Gay and Christian: A Review of "Torn: Rescuing the Gospel from the Gays-vs.-Christians Debate"
Last year my bishop, Andy Doyle, made the news for his actions in regard to Episcopal same-sex blessings. He voted against the national Church's move toward same-sex blessings because he felt it represented the views of the majority of those in the Diocese of Texas—and at the same time, he commissioned a study of how individual parishes in Texas might move forward with blessings, since some parishes have a substantial population of GLBT Christians whose lifelong partnerships had never been celebrated, and whose lives had, in that respect, been pastorally neglected for years.
The Episcopal Church is one of many groups of Christians wrestling with the larger question of homosexuality; my friend Phyllis Tickle has argued that it is the last gasp of biblical literalism, and that after settling the questions of the Bible's complicity in slavery and the repression of women, Christianity will emerge on the far side with new ways of thinking and new forms of authority.
Ah, but in the meantime, Christianity is tearing itself apart over the question. As Justin Lee notes in his new book Torn: Rescuing the Gospel from the Gays-vs.-Christians Debate, young people who know and love gay people—or are themselves more comfortable in accepting their own gay identities—are finding themselves often forced to choose between a perception of the Church as peculiarly antagonistic to gays and their own sense of love and justice: "If [young people] view the church as an unsafe place for them, a place more focused on politics than on people, we just might be raising the most anti-Christian generation America has ever seen, a generation that believes they have to choose between being loving and being Christian" (10).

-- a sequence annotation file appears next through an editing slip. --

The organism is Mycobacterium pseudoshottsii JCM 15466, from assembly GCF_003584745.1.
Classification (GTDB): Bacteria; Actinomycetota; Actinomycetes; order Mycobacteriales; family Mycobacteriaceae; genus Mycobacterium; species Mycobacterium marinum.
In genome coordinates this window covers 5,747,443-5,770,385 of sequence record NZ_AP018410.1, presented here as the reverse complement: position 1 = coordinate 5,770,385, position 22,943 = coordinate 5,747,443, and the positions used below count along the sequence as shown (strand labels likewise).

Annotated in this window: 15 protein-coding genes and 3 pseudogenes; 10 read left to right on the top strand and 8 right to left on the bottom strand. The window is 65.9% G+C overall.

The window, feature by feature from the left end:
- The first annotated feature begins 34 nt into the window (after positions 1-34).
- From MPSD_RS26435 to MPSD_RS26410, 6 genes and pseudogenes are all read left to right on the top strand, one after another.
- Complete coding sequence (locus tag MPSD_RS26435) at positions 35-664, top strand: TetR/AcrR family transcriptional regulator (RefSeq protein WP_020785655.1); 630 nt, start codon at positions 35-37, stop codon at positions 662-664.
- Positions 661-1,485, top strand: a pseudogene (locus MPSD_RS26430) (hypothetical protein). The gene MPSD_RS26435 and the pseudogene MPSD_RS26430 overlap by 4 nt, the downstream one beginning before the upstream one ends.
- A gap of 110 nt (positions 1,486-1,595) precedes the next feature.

Justin tells his own story—an evangelical gay man who fought his nature by participating in "ex-gay" groups only to discover that they didn't cure gayness—and that most Christians didn't have any response beyond simple condemnation. It was, he says, like the episode of South Park in which Stan discovers his dog Sparky is gay, and commands him to sit, shake, don't be gay. "I started feeling a lot like Sparky. When many Christians found out I was gay, their only response was to shout uselessly, 'Don't be gay!'" (106)
Through prayer, close study of scripture, and faithful wrestling with his own nature, Justin comes to the conclusion of many progressives that the Church has had it wrong about homosexuality: "Because of Paul's teachings about grace and sin, and because of the way Jesus read and applied Scripture, I could no longer justify condemning a loving, committed, Christ-centered relationship based solely on gender. The bad fruit I saw coming out of my church's current approach and the good fruit I saw in Christ-centered gay couples I met only further reinforced this for me" (206).
Next month, my church will become the first Episcopal Church in Texas to bless a same-sex union. The couple is loving and faithful, to each other and to God; they have been together for over twenty years, and one partner is currently a leader on our vestry, the lay governing body of the church. Not everyone in the church is happy about this ceremony, but for them and for anyone at all open to the possibility that the Church might have gotten things wrong, I'd recommend Torn. It's the story of a faithful journey toward a more loving reading of scripture—and a more loving way of being toward all God's children.
Greg Garrett is the author of works of fiction, criticism, and theology, including Faithful Citizenship from Patheos Press. He is Professor of English at Baylor University, and a licensed lay preacher in the Episcopal Church.